The Hormones Made Her Do ItOctober 18, 2011
The importance of increased women’s representation in science, technology, engineering, and mathematics (STEM) fields has been featured in countless newspaper articles, blogs, and published reports. In the last few weeks, it was also addressed at a White House event in support of the National Science Foundation’s Career-Life Balance Initiative. For the most part, discourse around this issue has focused on overthrowing biological justifications for gender disparities and highlighting the social and cultural hurdles that prevent more women from participating and excelling in STEM. But given the progressive momentum that has been pushing this issue forward, I was struck by a scientific study featured in a recent Time magazine article and the way it seemed to uphold gendered ideas regarding women and STEM.
In this study, researchers linked women who have an interest in STEM fields with a genetic condition caused by exposure to a male sex hormone called androgen. The study also concluded that there was no significant difference between young men with exposure to high levels of androgen and those without; they were both equally interested in STEM fields. According to the research findings, women are naturally more interested in “people” than “things” and thus more likely to become teachers or social workers. Women who are lucky enough to be exposed to male androgen hormone are more likely to be drawn to “things” and thus have an increased chance of becoming engineers or surgeons.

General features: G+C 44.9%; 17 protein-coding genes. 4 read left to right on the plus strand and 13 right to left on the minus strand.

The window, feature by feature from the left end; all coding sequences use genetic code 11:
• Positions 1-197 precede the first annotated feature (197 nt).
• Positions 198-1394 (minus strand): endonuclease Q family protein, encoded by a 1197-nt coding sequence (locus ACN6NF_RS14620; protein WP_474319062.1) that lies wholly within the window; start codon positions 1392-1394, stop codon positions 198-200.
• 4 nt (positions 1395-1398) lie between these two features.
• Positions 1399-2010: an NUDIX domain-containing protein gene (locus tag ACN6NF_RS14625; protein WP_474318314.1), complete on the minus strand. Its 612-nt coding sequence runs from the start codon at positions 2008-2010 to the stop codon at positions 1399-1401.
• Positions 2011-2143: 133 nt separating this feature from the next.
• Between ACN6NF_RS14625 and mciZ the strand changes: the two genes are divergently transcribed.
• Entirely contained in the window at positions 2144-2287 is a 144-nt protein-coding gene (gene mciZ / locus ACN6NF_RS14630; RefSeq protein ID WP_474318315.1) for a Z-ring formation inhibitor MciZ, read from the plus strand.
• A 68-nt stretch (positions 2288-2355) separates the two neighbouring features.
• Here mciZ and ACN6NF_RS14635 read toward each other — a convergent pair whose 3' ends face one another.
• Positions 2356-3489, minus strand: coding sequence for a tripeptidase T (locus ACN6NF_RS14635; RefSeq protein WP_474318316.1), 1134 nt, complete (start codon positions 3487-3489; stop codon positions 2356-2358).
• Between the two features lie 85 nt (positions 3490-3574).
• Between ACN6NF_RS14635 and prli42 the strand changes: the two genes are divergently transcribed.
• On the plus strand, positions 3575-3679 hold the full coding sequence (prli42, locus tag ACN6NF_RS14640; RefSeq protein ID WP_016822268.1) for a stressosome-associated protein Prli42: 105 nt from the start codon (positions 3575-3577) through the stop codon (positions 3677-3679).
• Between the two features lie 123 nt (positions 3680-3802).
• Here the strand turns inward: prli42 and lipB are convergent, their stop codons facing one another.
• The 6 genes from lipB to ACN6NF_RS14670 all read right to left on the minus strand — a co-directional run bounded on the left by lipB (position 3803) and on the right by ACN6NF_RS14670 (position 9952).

Seriously, this is a scientific study released in 2011? Women like “people,” men like “things” … because of hormones … and that’s why women are underrepresented in STEM fields?
What’s even more disturbing than the tired, generalized notions built into the foundation of their study is that the Pennsylvania State University researchers make no mention of the ways men and boys are culturally conditioned to pursue careers in STEM fields while women and girls are taught that success in these arenas is incompatible with traditional ideals of femininity and beauty. This omission disregards more than a decade of work on stereotype threat theory and certifies innate male ownership of STEM interests. The study’s biological conclusion elides the impact of stereotypes in the psychology and behavior of women and girls. It assumes that all participants are granted a level playing field from the start and that only the girls who were exposed to high levels of the androgen hormone pursue careers in STEM. Unfortunately, the reality is that girls are much more likely to be encouraged to watch passively from the sidelines as the boys and men handle the heavy lifting of math, science, and technology.
The danger of the Penn State study lies in its perpetuation of the same old “see girls, you don’t really like STEM” rhetoric, disguised as objective science.
This post was written by AAUW Leadership Programs Intern Jennifer M. Perdomo.